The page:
[She hales him up and down. * It was a ceremony among the eastern nations, at coronations, triumphs, and great festivals, that their kings sitting in state had showers of gold, and pearl, and precious stones, poured down upon them. To which custom Milton alfo alludes :

Or where the gorgeous cast with richest hand

Show'rs on her king's bath.ric pearl and gold. Bi 2. v. 3. This fact is verified by historians. In the life of Timor Bec or-Tamerlane, written by a Persian, a contoniporary author, are the follow. ing words, as they are translated by Mons. Petit de la Croix, in the account there given of his coronation, B. 2. chap. 1.

Les princes du fang royal & les emirs repandirent à pleines mains fur sa tête quantité d'or L de pierreries, selon la coûtume,

And at ihe bottom of the page is this note ;

Cette coûtume fubfijte encore aujourdhui, non seulement au couronne ment des princes, mais encore aux marriages des particuliers,

t procedence, for precedent.

Thou Malt be whipp'd with wire, and stew'd in brine,
Smarting in ling'ring pickle.

Mell. Gracious Madam,
I, that do bring the news, made not the match.

Cleo. Say, 'tis not so, a province I will give thee,
And make thy fortunes proud : the blow thou hadit,
Shall make thy peace, for moving me to rage ;
And I will boot thee with what gift beside
Thy modesty can beg.

Mel. He's married, Madam.
Cleo. Rogue, thou haft liv'd too long.

[Draws a dagger. Mel. Nay, then I'll run: What mean you, Madam? I have made no fault. [Exit.

Char. Good Madam, keep yourself within yourself, The man is innocent.

Gleo. Some innocents 'scape not the thunderbolt-
Melc Ægypt into Nile; and kindly creatures
Tuin all to serpents ! call the slave again ;
Though I am mad I will not bite bim; call.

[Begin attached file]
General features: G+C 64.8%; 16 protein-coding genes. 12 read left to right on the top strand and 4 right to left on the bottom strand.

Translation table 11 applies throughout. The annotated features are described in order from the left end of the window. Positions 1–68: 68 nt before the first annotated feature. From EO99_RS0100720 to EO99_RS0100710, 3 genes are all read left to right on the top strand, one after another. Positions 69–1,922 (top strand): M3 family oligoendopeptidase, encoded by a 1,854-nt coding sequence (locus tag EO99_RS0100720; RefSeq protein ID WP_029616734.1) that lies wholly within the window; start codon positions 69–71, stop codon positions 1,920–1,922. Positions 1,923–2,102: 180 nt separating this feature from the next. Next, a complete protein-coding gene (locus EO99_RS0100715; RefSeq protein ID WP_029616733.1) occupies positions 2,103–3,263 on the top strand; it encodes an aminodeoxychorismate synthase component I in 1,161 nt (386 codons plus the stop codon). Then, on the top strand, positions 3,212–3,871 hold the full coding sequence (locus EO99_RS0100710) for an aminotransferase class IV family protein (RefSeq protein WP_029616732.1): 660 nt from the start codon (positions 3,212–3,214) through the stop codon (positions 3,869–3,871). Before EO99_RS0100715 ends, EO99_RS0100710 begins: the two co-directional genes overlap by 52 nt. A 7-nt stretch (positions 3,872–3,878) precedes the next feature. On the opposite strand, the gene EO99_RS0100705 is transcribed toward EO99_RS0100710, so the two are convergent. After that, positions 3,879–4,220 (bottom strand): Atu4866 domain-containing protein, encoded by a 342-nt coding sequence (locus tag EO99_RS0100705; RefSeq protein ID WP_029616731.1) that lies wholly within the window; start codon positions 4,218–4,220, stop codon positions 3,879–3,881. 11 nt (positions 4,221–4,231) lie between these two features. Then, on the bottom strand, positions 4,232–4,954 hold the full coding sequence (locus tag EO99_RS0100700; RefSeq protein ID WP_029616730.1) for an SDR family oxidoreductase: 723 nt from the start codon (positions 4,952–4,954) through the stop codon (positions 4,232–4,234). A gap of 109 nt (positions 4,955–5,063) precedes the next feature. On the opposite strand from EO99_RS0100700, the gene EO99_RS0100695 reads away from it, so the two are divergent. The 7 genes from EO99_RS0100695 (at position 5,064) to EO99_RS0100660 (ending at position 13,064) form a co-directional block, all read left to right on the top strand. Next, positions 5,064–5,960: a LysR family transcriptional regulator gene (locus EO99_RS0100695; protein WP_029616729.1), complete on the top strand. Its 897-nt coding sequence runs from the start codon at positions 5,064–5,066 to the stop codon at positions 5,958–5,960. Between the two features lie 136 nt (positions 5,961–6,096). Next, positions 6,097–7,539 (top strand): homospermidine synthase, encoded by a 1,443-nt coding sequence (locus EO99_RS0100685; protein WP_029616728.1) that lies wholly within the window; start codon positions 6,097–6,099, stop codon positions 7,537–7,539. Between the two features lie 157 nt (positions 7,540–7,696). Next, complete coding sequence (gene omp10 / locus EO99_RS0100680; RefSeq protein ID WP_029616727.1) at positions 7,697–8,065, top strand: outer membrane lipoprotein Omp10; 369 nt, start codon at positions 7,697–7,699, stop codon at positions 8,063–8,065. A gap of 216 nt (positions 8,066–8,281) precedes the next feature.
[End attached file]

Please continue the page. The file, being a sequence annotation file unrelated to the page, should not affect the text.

Ghar. He is afraid to come..

Cleo. I will not hurt him.
These hands do lack nobility, that they strike
A ineaner than myself; since I myself
Have given myself the cause. Come hither, sir, .

Re-enter the Melenger.
Though it be honest, it is never good
To bring bad news: give to a gracious message
An host of tongues, but let ill tidings tell
Themselves, when they be felt.

Mel I have done my duty.

Cleo. Is he married !
I cannot hate thee worser than I do,
If you again say, res.

Mel. He's married, Madam,
Cleo. The gods confound thee! dost thou hold there.

ftill ?
mel. Should I lye, Madam?

Cleo. Oh, I would thou didlt;
So half my Ægypt were submergid, and made
A cistern Tor scald snakes ! go, get thee hence ;;

Hadit thou Narcissus in thy face, to me
Thou would appear molt ugly. He is married ?

Mej. I crave your Highness' pardon.
Cleo. He is married ?

Mel. Take no offence, for I would not offend you ;
To punish me for what you make me do,
Seems much unequal. He's married to Octavia.

Clo, Oh, that his faults should make a knave of theé, That sayst but what thou'rt sure of! -Get thee hence; The merchandizes thou hast brought from Rome, Are all too dear for me : Lie they upon thy hand, and be undone by 'em!

[Exit Mel Char. Good your Highness, patience. Cleo. In praising Antony, I have disprais’d Cæsar. Char. Many times, Madam.

Cleo. I am paid for it now. Lead me from hence, I faint; oh Iras, Charmian--'tis no matter Go to the fellow, good Alexas, bid him Report the feature of O&avia, her years, Her inclination, let him not leave out The colour of her hair. Bring me word quickly,Let him for ever go

-let him not, Charmian, Though he be painted one way like a Gorgon, Th' other way he's a Mars. Bid you Alexas Bring word how tall the is : pity me, Charmian, But speak not to me, Lead me to my chamber.

[Exeunt; SCE N E VI. Changes to the cost of Italy, near Mifenum, Enter Pompey and Menas, at one door with drum and

trumpet; at and her, Cæfar, Lepidus, Antony, ÆBo. barbus, Mecænas, Agrippa, with Soldiers marching;

Pom. Your hostages I have, fo have you mine; And we shall talk before we fight.

Cæf. Most meet, That first we come to words; and therefore have weOur written purposes before us sent; Which if thou hast consider'd, let us know. If. 'twill tie up thy discontented sword,,